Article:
So Jesus is using a good metaphor here!  (He may even have been creating it!  I’m not sure.)  And as he does, what does he allude to as being the good foundation for our “house?”  It is doing all the things he had been talking about.  So, this illustration of the wise and foolish men is being used to describe people who hear all the things Jesus said in this sermon, and “do them,” or “do not do them.”  As James put it in his letter, it’s a matter of being “doers of the word or hearers only.”  (I wonder if James was there that day to hear this sermon.)

There’s one more reference that Jesus was using that day that would have been meaningful to those people listening.  Those who “do the word” are like the man who built on the solid ground.  Or more specifically here, on “the Rock.”  And throughout their scriptures, and ours, rock is used as a metaphor to describe God.  God is our rock, with all its firmness and solidity.  That means he is the source of our strength and our protection.  Psalm 18 says, “The Lord is my rock, my fortress, and my deliverer.  God is my rock in whom I take refuge.”  (Psalm 18:2.)  That reference would not have been lost on the people who heard it that day.  And I think we get it, too.

So, here at the end of this famous sermon, Jesus is asking the people this question.  “You’ve heard me say all these things, now, are you going to do them?”  And the same question stands today.  “You know the things Jesus taught.  Will you do them?”  Will you heed his words?  Will you follow him?  Or will you be one of many people who just “believe in” him.

Being doers of the word, as James put it, is the foundation of our faith.  Jesus is telling us that’s how we keep our “spiritual house in order!”  And that’s what keeps it from crumbling when the winds and waves beat against it.  So, if you think your faith is crumbling, when the wind and floods and tropical storms of life are battering you and you aren’t sure about the stability of your “spiritual house,” ask yourself, are you doing what Jesus taught?  It’s pretty straightforward!  It makes sense, doesn’t it?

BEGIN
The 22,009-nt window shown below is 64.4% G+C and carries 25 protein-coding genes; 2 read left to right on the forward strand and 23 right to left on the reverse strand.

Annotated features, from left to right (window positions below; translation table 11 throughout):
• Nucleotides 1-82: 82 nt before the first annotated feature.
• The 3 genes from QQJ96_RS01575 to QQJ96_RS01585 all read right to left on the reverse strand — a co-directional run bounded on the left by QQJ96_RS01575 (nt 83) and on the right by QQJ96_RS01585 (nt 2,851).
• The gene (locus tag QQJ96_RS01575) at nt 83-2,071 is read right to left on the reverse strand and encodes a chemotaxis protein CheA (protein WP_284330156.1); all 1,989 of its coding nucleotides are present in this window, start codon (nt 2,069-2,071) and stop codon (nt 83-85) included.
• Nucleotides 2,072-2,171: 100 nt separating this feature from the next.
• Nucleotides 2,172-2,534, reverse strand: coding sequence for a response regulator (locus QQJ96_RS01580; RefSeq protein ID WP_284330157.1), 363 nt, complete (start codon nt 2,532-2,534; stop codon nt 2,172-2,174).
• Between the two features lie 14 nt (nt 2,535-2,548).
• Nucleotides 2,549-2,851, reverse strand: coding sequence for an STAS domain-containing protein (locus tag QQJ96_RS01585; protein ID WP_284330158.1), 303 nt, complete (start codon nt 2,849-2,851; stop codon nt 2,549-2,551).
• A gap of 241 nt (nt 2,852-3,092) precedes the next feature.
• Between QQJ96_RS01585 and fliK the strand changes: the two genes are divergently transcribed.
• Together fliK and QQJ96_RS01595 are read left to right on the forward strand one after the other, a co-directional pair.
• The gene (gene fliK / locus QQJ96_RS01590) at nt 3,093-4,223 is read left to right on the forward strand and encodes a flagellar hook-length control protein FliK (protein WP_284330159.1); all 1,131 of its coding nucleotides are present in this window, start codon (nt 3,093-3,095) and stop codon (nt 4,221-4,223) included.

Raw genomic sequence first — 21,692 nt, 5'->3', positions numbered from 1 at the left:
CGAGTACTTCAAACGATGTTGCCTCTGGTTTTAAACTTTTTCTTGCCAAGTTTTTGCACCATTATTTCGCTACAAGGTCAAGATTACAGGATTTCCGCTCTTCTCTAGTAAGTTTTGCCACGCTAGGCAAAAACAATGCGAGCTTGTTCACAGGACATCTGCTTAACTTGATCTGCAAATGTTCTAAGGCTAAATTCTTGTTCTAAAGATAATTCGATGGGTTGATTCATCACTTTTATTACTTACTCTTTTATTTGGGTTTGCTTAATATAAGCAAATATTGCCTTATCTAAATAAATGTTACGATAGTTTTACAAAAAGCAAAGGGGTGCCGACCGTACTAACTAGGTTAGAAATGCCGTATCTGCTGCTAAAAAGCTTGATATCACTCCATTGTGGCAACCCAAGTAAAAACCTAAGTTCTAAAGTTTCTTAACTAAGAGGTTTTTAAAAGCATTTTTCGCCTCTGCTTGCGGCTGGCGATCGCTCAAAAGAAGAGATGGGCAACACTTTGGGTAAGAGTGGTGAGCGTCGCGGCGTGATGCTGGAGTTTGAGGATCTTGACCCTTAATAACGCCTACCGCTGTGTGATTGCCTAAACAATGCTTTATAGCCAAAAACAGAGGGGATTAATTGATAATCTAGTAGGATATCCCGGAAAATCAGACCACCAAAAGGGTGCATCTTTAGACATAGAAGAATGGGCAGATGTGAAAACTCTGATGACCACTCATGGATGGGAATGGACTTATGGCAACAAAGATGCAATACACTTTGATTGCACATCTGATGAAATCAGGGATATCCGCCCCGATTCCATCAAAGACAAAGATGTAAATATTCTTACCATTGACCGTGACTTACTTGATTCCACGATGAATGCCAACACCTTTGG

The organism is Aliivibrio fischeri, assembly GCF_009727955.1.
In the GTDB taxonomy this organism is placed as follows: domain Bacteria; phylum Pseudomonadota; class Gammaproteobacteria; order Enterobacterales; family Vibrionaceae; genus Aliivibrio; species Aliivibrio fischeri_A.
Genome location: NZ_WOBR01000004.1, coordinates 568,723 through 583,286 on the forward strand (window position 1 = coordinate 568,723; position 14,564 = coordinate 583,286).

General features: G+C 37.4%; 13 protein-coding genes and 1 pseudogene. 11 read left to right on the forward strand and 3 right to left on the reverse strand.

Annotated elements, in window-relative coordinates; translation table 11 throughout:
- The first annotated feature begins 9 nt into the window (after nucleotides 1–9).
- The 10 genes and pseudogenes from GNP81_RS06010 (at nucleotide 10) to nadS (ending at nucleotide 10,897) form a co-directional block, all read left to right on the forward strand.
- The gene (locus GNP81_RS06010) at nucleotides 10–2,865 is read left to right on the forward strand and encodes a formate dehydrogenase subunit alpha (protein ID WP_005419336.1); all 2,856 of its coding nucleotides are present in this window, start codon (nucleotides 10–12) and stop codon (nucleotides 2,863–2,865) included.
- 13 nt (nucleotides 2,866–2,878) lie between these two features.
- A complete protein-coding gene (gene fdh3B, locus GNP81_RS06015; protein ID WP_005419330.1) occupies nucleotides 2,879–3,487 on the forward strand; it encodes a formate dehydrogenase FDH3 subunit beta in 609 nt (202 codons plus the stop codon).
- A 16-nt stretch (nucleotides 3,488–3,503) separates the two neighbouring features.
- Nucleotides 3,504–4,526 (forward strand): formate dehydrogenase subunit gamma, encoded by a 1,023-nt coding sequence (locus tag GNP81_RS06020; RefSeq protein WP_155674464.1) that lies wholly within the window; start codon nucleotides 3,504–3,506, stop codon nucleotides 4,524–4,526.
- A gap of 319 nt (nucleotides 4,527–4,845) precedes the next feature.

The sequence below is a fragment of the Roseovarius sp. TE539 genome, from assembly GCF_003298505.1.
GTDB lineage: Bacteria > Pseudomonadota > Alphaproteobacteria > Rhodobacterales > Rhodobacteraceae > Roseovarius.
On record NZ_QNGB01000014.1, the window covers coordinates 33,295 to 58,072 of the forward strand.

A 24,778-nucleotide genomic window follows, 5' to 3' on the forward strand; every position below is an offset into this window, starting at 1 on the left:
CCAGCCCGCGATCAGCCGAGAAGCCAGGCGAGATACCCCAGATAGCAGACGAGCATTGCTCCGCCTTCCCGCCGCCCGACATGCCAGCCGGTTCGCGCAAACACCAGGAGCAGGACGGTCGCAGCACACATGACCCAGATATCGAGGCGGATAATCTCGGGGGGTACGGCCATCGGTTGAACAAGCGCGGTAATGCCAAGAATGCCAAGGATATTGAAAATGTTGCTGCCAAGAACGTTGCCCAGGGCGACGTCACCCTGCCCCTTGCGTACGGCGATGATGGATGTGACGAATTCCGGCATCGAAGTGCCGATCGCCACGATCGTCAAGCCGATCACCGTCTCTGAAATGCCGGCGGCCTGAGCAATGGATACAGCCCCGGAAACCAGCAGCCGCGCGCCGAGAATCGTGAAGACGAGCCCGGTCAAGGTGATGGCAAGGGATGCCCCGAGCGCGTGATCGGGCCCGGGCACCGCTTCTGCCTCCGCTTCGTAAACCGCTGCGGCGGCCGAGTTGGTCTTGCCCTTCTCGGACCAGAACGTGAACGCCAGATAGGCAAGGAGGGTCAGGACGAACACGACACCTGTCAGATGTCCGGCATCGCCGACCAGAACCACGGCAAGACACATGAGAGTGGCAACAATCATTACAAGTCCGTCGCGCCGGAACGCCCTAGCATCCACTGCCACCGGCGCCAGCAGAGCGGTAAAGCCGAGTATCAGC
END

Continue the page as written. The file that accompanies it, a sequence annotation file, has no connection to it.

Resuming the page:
And one last thought.  Sometimes it’s not just a matter of doing what Jesus says.  Sometimes it’s a matter of doing what we say!  Isn’t it?  Because, as you know, it’s easier to talk about our faith than it is to live our faith.  Isn’t it?  As the modern expression goes, it’s easier to “talk the talk,” than it is to “walk the walk.”

That’s another reason pledging is a good thing – like we did last week.  It’s not just talking about Stewardship, it’s doing stewardship.  And in pledging, we make a plan to live our life of stewardship.  And our pledge challenges us to do what we said.  It helps us “follow through,” as the song we just sang says.  It keeps us on course.  It reminds us that faith is all about the living, not just the talking.  It’s about the doing, not just the hearing.

So, is your faith “on solid ground?”  Are you hearing the words of Jesus and doing them?  Are you living the faith, and not just talking about it?  Because… (as the old hymn says,)

 “On Christ the solid rock I stand, all other ground is sinking sand.”


Help us, Lord, to hear the words of Jesus and do them.  Help us to hear the voice of your Spirit and follow.  Help us to be the people you want us to be, people who live our faith every day, help us to be the “city set on the hill,” so that, through us, all may see your love and Grace.  For we pray in Jesus’ name, Amen!